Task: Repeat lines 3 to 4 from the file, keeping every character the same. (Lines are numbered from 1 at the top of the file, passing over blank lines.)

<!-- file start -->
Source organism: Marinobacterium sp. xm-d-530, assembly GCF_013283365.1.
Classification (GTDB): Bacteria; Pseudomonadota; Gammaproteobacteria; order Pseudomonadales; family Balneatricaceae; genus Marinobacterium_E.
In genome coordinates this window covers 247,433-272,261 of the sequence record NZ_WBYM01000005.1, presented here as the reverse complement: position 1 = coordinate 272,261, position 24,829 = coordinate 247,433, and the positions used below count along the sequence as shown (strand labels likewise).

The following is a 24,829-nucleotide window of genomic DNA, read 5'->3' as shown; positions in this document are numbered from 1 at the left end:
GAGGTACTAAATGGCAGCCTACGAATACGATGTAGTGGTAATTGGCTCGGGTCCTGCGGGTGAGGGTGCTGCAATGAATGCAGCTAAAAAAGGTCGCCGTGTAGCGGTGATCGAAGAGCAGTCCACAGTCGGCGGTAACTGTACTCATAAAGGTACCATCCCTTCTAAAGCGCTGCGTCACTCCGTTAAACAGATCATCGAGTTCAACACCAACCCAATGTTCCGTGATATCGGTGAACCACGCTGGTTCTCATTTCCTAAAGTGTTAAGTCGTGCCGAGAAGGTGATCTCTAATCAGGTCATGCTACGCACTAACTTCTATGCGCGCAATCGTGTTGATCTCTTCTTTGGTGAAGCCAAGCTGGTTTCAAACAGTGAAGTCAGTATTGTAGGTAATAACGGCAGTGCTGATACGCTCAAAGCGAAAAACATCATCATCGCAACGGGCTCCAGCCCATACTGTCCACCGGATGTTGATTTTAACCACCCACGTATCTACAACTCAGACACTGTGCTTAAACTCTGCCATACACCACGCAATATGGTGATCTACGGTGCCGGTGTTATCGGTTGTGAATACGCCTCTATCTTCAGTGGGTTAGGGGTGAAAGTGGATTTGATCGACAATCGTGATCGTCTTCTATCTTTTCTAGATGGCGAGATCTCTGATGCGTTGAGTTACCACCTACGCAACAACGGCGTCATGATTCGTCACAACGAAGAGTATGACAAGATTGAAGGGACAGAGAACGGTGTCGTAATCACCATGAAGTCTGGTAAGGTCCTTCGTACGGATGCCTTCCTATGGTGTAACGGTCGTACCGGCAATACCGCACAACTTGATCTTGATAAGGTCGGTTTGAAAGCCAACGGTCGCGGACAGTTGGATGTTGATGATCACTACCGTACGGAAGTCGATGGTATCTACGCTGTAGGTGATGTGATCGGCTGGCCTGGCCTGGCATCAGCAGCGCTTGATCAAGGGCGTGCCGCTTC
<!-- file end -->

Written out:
In genome coordinates this window covers 247,433-272,261 of the sequence record NZ_WBYM01000005.1, presented here as the reverse complement: position 1 = coordinate 272,261, position 24,829 = coordinate 247,433, and the positions used below count along the sequence as shown (strand labels likewise).

The following is a 24,829-nucleotide window of genomic DNA, read 5'->3' as shown; positions in this document are numbered from 1 at the left end: